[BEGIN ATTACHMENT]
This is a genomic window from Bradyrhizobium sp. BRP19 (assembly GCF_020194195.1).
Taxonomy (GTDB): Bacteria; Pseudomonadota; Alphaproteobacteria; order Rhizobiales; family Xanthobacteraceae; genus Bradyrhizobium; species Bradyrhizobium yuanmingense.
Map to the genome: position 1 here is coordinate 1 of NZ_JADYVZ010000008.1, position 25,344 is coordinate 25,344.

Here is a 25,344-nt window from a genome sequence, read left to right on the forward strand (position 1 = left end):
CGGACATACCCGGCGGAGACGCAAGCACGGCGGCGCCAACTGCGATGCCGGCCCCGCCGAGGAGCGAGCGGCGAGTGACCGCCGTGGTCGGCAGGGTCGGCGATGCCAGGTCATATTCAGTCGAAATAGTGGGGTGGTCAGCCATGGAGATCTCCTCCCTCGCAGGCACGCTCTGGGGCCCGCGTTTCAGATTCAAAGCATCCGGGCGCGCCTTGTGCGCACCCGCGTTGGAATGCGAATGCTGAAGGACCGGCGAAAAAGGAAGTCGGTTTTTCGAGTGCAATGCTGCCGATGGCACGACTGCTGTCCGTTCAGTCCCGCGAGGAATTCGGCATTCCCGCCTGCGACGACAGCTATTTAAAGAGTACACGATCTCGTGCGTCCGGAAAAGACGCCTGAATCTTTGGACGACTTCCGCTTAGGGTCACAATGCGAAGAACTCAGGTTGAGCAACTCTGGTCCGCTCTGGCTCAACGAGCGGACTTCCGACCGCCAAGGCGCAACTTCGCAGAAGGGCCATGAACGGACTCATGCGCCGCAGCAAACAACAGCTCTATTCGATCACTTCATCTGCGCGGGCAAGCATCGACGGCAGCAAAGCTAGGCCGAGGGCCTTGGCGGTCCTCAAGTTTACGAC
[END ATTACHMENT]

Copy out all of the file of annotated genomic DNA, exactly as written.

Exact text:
This is a genomic window from Bradyrhizobium sp. BRP19 (assembly GCF_020194195.1).
Taxonomy (GTDB): Bacteria; Pseudomonadota; Alphaproteobacteria; order Rhizobiales; family Xanthobacteraceae; genus Bradyrhizobium; species Bradyrhizobium yuanmingense.
Map to the genome: position 1 here is coordinate 1 of NZ_JADYVZ010000008.1, position 25,344 is coordinate 25,344.

Here is a 25,344-nt window from a genome sequence, read left to right on the forward strand (position 1 = left end):
CGGACATACCCGGCGGAGACGCAAGCACGGCGGCGCCAACTGCGATGCCGGCCCCGCCGAGGAGCGAGCGGCGAGTGACCGCCGTGGTCGGCAGGGTCGGCGATGCCAGGTCATATTCAGTCGAAATAGTGGGGTGGTCAGCCATGGAGATCTCCTCCCTCGCAGGCACGCTCTGGGGCCCGCGTTTCAGATTCAAAGCATCCGGGCGCGCCTTGTGCGCACCCGCGTTGGAATGCGAATGCTGAAGGACCGGCGAAAAAGGAAGTCGGTTTTTCGAGTGCAATGCTGCCGATGGCACGACTGCTGTCCGTTCAGTCCCGCGAGGAATTCGGCATTCCCGCCTGCGACGACAGCTATTTAAAGAGTACACGATCTCGTGCGTCCGGAAAAGACGCCTGAATCTTTGGACGACTTCCGCTTAGGGTCACAATGCGAAGAACTCAGGTTGAGCAACTCTGGTCCGCTCTGGCTCAACGAGCGGACTTCCGACCGCCAAGGCGCAACTTCGCAGAAGGGCCATGAACGGACTCATGCGCCGCAGCAAACAACAGCTCTATTCGATCACTTCATCTGCGCGGGCAAGCATCGACGGCAGCAAAGCTAGGCCGAGGGCCTTGGCGGTCCTCAAGTTTACGAC